I am no stranger to blogging. Having been blogging on my personal blog the frozen sea for the past couple of years and been a semi-regular blogger at Wheat and Tares. I decided that I wanted to enter the realm of academic blogging. There has been a recent rise in academic blogs, along with academic tweeting. The idea behind both is that research tends to be accumulated in private little realms and then published in obscure journals that are more about establishing prestige then sharing knowledge. Perhaps, the thought is that blogging is a less formalised way of sharing research and is certainly far easier and efficient then putting research through the academic machinery. The problem with blogging, like that of the internet as a whole is that it means anyone, and sometimes it seems like everyone, can have a voice and share it. There is then little, or no, quality control, and whilst this is certainly a democratic thing, it does result in a saturation of competing voices in the digital realm.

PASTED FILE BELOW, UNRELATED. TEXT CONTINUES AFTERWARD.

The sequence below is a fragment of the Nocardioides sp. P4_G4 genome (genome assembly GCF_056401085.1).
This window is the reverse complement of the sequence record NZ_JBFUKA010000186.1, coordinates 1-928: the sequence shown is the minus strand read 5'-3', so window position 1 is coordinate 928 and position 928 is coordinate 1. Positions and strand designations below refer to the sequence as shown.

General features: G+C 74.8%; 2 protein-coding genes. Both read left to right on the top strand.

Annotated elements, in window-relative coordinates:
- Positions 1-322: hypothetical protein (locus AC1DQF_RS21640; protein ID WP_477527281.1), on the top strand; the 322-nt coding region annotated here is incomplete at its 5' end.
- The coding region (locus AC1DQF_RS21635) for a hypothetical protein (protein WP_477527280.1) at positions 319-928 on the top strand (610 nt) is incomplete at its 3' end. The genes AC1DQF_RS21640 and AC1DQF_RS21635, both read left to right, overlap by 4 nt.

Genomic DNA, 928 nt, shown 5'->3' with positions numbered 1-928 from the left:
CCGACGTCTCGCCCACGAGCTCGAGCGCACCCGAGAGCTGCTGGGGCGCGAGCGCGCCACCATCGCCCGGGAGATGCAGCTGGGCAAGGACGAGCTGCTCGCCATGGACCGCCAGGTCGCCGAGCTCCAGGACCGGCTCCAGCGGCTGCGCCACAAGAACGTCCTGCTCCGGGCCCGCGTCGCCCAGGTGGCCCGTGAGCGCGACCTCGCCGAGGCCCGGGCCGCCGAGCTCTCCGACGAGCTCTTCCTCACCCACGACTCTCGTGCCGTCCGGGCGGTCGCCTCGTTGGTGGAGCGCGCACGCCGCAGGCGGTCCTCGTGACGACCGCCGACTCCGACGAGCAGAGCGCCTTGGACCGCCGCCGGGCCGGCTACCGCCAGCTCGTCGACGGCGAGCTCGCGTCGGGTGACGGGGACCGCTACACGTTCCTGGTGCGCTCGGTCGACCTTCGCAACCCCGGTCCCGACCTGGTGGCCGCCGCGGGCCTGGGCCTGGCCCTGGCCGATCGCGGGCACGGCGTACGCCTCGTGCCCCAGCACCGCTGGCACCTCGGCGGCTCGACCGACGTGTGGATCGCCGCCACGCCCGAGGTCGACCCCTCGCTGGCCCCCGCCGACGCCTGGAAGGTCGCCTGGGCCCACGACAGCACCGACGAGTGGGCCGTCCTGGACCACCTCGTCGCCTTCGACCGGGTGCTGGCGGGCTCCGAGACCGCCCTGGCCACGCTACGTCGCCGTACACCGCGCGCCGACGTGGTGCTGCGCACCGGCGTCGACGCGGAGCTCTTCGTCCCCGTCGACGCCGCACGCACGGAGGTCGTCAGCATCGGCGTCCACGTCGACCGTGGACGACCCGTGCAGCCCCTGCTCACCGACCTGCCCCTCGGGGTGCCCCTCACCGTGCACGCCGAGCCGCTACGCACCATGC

The aim of this blog has less noble aims of sharing knowledge with others, and is more a personal repository of various thoughts and ideas on my research as I go through my PhD. Perhaps placing them online they may serve to help others in some way, but at the very least they will help me to compile my thoughts on a weekly basis on what I have learnt, done, written or read. In doing so it hopes to be focused on themes that my research intends to look at. It is primarily going then to blog about digital tools for humanities researchers, the dialogue genre and its relation to broader patterns in print culture, and the nature of democracy and debate. However, it will by no means be limited only to these subjects. Hopefully, I will post a blog post every week which will be based on the previous weeks learning and research.